From the Wall Street Journal:
SYDNEY— Daniel Parfitt thought he’d found the perfect drone for a two-day mapping job in a remote patch of the Australian Outback. The roughly $80,000 machine had a wingspan of 7 feet and resembled a stealth bomber.
There was just one problem. His machine raised the hackles of one prominent local resident: a wedge-tailed eagle.
Swooping down from above, the eagle used its talons to punch a hole in the carbon fiber and Kevlar fuselage of Mr. Parfitt’s drone, which lost control and plummeted to the ground.
“I had 15 minutes to go on my last flight on my last day, and one of these wedge-tailed eagles just dive-bombed the drone and punched it out of the sky,” said Mr. Parfitt, who believed the drone was too big for a bird to damage. “It ended up being a pile of splinters.”
Weighing up to nine pounds with a wingspan that can approach eight feet, the wedge-tailed eagle is Australia’s largest bird of prey. Once vilified for killing sheep and targeted by bounty hunters, it is now legally protected. Though a subspecies is still endangered in Tasmania, it is again dominating the skies across much of the continent.
These highly territorial raptors, which eat kangaroos, have no interest in yielding their apex-predator status to the increasing number of drones flying around the bush. They’ve even been known to harass the occasional human in a hang glider.
Birds all over the world have attacked drones, but the wedge-tailed eagle is particularly eager to engage in dogfights, operators say. Some try to evade these avian enemies by sending their drones into loops or steep climbs, or just mashing the throttle to outrun them.
A long-term solution remains up in the air. Camouflage techniques, like putting fake eyes on the drones, don’t appear to be fully effective, and some pilots have even considered arming drones with pepper spray or noise devices to ward off eagles.
They are the “ultimate angry birds,” said James Rennie, who started a drone-mapping and inspection business in Melbourne called Australian UAV. He figures that 20% of drone flights in rural areas get attacked by the eagles. On one occasion, he was forced to evade nine birds all gunning for his machine.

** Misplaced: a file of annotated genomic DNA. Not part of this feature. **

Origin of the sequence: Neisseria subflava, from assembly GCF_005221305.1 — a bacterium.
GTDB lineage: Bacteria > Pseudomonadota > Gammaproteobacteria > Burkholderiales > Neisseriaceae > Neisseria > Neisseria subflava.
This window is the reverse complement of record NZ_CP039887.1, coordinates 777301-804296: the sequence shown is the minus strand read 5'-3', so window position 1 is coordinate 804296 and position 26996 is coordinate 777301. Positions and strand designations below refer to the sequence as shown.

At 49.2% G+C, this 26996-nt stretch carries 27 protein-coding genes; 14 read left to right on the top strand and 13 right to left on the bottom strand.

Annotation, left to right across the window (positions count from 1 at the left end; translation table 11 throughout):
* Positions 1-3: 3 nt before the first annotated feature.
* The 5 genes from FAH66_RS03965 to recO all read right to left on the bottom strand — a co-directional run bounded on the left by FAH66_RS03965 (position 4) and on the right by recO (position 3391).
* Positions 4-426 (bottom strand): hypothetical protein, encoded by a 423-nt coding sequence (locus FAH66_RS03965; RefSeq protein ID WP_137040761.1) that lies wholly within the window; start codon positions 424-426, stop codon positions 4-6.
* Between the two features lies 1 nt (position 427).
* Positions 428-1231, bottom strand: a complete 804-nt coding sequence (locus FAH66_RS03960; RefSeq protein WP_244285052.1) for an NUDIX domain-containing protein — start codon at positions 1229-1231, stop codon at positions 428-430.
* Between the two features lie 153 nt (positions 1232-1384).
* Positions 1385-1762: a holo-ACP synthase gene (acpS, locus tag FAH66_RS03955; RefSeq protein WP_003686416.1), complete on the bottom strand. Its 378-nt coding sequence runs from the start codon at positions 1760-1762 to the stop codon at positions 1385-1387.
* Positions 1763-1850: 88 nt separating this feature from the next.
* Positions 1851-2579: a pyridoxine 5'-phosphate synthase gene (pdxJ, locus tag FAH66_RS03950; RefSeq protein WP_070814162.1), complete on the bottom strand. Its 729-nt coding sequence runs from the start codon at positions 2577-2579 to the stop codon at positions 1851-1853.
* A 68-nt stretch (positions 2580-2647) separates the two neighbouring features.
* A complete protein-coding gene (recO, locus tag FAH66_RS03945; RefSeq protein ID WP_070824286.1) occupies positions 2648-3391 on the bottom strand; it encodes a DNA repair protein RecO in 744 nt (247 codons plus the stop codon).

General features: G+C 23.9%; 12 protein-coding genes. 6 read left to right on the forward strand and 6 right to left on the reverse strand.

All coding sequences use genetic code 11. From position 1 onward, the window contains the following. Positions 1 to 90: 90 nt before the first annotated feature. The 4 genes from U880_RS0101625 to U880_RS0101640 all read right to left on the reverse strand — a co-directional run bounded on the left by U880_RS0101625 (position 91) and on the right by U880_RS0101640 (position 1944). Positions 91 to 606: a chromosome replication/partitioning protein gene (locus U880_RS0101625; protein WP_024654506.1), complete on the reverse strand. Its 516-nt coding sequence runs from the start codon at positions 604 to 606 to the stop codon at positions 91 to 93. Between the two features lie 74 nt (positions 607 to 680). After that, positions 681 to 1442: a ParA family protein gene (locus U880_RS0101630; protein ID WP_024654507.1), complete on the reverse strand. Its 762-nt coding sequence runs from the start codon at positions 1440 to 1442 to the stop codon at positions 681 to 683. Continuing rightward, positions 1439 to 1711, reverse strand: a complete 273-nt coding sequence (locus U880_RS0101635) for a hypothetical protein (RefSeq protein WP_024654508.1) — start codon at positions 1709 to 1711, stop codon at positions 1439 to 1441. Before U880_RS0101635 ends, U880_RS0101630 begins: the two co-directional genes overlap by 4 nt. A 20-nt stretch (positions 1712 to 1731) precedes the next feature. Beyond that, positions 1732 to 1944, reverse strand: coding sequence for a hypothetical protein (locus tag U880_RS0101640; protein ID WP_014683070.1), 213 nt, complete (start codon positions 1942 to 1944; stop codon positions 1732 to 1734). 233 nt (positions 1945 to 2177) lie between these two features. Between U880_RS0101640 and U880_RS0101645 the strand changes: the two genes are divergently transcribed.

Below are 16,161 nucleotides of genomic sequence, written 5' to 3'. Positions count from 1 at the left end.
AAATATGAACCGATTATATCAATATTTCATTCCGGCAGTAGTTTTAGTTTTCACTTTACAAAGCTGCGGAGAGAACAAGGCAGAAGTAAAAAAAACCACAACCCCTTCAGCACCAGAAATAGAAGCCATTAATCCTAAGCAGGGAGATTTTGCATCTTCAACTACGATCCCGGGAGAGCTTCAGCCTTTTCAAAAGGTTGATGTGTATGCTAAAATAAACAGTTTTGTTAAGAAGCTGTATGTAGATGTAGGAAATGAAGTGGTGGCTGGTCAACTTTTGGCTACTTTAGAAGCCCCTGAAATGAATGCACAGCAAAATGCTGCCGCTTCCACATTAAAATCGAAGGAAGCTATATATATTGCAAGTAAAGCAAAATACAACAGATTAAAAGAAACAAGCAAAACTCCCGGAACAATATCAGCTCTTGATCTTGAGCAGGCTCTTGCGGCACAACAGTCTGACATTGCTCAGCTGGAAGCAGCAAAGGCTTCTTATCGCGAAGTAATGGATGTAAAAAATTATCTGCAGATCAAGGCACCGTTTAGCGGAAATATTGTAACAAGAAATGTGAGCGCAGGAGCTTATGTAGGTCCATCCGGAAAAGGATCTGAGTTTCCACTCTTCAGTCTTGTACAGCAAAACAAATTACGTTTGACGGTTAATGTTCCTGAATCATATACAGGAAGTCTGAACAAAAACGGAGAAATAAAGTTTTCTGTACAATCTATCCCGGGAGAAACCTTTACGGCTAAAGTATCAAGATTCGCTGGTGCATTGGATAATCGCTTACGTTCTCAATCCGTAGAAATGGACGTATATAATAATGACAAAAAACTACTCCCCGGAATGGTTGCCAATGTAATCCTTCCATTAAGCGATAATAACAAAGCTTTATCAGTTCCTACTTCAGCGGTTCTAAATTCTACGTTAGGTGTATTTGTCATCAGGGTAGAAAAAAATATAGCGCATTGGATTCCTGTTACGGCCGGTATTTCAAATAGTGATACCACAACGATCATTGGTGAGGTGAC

The birds are considered bigger bullies than their more-docile relatives, such as the bald and golden eagles in the U.S. Wedge-tailed eagles are the undisputed alpha birds in parts of Australia’s interior but it’s not entirely clear why they’re so unusually aggressive towards drones. Scientists say they go after drones probably because they view them as potential prey or a new competitor.
“They’re really the kings of the air in Australia,” said Todd Katzner, a biologist and eagle expert at the U.S. Geological Survey in Boise, Idaho. “There’s nothing out there that can compete with them.”
The problem is growing more acute as Australia makes a push to become a hot spot for drones. One state, Queensland, recently hosted the “World of Drones Congress” and last year gave about $780,000 to Boeing Co. for drone testing. Amazon.com is expanding in Australia and could try using drones for deliveries, and the machines are increasingly favored by big landowners such as miners and cattle ranchers.
The eagles will often attack in male-female pairs, and they aren’t always deterred if their first foray fails. Sometimes they will come from behind, attack in tandem from above, or even stagger their assault. A drone operator may evade one diving eagle with an upward climb, but the second eagle can then snatch it, Mr. Rennie said.
“If you take your eye off that aircraft even for a couple of minutes, the likelihood is it will end up in pieces on the ground,” he said.
In late 2015, Andrew Chapman, a co-owner at Australian UAV, was mapping a quarry and landfill site near Melbourne, and figured it was close enough to the city that an eagle attack was unlikely. But when the drone was about half a mile away, an eagle “materialized out of thin air and knocked out the drone,” Mr. Chapman said. He spent two days looking for the machine, worth about $35,000 at today’s retail price, and had to ship it to the manufacturer in Switzerland for repairs.
More exotic defenses have been considered. Mr. Chapman said arming drones with pepper spray was discussed but quickly discarded, out of concern it could harm the birds.
“It’s a relief to be planning for jobs overseas because we know the wedgies aren’t there,” said Mr. Chapman, using the local nickname for the bird.
Rick Steven, a survey superintendent at the St. Ives gold mine in Western Australia, who uses drones to survey the pits, debated using something like a ShuRoo—a device mounted on cars that makes noise, which humans can’t hear, to keep kangaroos off the road. But he was concerned it would be cumbersome on the drone and may not ward off eagles anyway.